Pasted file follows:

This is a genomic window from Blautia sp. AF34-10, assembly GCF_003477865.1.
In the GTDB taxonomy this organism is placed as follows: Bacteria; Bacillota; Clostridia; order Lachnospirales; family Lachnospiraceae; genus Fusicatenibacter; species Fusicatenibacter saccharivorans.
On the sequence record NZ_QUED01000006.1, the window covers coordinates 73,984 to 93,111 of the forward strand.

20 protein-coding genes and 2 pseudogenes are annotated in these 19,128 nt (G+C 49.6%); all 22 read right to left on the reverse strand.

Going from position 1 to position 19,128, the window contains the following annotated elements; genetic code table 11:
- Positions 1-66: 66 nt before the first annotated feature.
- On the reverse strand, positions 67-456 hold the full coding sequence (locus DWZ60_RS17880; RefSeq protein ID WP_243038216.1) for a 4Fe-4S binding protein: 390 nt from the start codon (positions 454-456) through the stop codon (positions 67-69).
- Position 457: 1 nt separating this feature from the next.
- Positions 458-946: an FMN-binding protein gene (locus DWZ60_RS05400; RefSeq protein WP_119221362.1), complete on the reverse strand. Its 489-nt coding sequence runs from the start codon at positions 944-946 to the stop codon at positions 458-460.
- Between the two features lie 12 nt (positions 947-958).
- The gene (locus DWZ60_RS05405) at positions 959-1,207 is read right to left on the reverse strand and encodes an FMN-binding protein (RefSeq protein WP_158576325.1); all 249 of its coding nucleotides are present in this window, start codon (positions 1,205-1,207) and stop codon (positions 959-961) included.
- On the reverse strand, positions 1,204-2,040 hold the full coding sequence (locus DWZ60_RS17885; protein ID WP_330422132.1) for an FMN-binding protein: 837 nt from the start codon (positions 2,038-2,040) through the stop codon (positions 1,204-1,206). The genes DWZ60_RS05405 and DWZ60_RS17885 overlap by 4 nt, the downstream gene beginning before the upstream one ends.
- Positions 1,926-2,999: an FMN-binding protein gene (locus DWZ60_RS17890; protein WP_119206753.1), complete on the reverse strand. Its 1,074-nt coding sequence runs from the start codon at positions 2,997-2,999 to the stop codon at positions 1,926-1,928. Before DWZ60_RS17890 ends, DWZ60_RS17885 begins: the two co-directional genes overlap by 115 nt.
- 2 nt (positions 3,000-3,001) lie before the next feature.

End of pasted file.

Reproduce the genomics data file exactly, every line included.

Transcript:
This is a genomic window from Blautia sp. AF34-10, assembly GCF_003477865.1.
In the GTDB taxonomy this organism is placed as follows: Bacteria; Bacillota; Clostridia; order Lachnospirales; family Lachnospiraceae; genus Fusicatenibacter; species Fusicatenibacter saccharivorans.
On the sequence record NZ_QUED01000006.1, the window covers coordinates 73,984 to 93,111 of the forward strand.

20 protein-coding genes and 2 pseudogenes are annotated in these 19,128 nt (G+C 49.6%); all 22 read right to left on the reverse strand.

Going from position 1 to position 19,128, the window contains the following annotated elements; genetic code table 11:
- Positions 1-66: 66 nt before the first annotated feature.
- On the reverse strand, positions 67-456 hold the full coding sequence (locus DWZ60_RS17880; RefSeq protein ID WP_243038216.1) for a 4Fe-4S binding protein: 390 nt from the start codon (positions 454-456) through the stop codon (positions 67-69).
- Position 457: 1 nt separating this feature from the next.
- Positions 458-946: an FMN-binding protein gene (locus DWZ60_RS05400; RefSeq protein WP_119221362.1), complete on the reverse strand. Its 489-nt coding sequence runs from the start codon at positions 944-946 to the stop codon at positions 458-460.
- Between the two features lie 12 nt (positions 947-958).
- The gene (locus DWZ60_RS05405) at positions 959-1,207 is read right to left on the reverse strand and encodes an FMN-binding protein (RefSeq protein WP_158576325.1); all 249 of its coding nucleotides are present in this window, start codon (positions 1,205-1,207) and stop codon (positions 959-961) included.
- On the reverse strand, positions 1,204-2,040 hold the full coding sequence (locus DWZ60_RS17885; protein ID WP_330422132.1) for an FMN-binding protein: 837 nt from the start codon (positions 2,038-2,040) through the stop codon (positions 1,204-1,206). The genes DWZ60_RS05405 and DWZ60_RS17885 overlap by 4 nt, the downstream gene beginning before the upstream one ends.
- Positions 1,926-2,999: an FMN-binding protein gene (locus DWZ60_RS17890; protein WP_119206753.1), complete on the reverse strand. Its 1,074-nt coding sequence runs from the start codon at positions 2,997-2,999 to the stop codon at positions 1,926-1,928. Before DWZ60_RS17890 ends, DWZ60_RS17885 begins: the two co-directional genes overlap by 115 nt.
- 2 nt (positions 3,000-3,001) lie before the next feature.